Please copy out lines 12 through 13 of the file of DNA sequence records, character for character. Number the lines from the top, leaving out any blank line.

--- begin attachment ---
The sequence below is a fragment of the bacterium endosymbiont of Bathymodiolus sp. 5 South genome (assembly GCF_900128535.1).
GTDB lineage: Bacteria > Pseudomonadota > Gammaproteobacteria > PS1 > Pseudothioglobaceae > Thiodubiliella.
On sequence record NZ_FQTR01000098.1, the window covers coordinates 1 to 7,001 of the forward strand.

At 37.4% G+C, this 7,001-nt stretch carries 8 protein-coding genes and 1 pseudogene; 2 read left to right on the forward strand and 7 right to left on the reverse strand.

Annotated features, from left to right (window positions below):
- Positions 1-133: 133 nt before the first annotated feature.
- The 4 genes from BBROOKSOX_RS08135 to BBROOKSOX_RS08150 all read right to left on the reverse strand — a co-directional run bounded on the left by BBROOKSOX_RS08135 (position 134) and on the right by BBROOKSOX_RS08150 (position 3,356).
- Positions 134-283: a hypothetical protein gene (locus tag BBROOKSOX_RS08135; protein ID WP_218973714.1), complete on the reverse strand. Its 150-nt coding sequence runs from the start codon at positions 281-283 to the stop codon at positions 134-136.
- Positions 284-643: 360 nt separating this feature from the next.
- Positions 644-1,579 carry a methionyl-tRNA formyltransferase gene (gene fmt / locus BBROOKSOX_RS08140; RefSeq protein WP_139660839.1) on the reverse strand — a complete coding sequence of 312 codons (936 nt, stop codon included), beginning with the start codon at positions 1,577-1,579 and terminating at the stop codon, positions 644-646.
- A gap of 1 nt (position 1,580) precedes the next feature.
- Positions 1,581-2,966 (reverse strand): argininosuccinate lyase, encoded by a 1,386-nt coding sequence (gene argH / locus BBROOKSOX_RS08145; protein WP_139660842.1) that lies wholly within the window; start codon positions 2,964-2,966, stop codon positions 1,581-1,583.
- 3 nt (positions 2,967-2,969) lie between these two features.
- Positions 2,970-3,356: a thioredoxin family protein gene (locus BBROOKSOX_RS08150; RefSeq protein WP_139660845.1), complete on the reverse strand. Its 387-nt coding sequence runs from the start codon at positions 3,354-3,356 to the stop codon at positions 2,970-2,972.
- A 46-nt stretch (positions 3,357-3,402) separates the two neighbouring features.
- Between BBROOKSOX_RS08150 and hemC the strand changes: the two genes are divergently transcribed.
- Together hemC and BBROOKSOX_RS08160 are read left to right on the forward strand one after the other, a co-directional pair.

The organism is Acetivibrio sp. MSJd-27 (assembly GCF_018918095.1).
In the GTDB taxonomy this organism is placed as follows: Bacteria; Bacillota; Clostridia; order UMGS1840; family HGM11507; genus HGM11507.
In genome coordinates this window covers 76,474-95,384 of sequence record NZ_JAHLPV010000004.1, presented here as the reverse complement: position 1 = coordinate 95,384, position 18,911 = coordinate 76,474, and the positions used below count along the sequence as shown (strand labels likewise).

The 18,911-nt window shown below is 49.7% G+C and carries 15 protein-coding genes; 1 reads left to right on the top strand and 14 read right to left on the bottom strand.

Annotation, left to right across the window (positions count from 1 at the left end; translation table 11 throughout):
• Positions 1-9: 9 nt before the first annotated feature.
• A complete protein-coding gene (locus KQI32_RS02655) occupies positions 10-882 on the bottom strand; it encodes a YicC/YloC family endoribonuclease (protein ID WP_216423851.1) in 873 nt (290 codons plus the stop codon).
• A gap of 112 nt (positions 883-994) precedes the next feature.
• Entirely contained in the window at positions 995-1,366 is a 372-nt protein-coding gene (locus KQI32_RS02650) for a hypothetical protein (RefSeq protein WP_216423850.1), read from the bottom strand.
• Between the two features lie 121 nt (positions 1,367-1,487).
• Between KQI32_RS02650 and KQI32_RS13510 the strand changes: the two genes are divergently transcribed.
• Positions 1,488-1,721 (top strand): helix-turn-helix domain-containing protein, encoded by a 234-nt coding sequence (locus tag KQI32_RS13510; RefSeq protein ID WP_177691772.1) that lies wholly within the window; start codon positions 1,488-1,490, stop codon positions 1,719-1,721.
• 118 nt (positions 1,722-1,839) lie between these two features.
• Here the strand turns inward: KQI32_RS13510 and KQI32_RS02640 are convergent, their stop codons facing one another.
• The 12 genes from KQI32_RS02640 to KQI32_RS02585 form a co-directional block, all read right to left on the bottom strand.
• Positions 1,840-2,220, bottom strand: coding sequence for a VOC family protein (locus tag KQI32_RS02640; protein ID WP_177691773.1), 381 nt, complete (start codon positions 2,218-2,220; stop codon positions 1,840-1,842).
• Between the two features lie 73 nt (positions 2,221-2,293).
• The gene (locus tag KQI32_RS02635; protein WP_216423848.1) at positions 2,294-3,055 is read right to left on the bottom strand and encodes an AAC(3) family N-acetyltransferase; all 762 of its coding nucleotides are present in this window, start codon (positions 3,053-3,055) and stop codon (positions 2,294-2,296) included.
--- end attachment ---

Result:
- Positions 1,581-2,966 (reverse strand): argininosuccinate lyase, encoded by a 1,386-nt coding sequence (gene argH / locus BBROOKSOX_RS08145; protein WP_139660842.1) that lies wholly within the window; start codon positions 2,964-2,966, stop codon positions 1,581-1,583.
- 3 nt (positions 2,967-2,969) lie between these two features.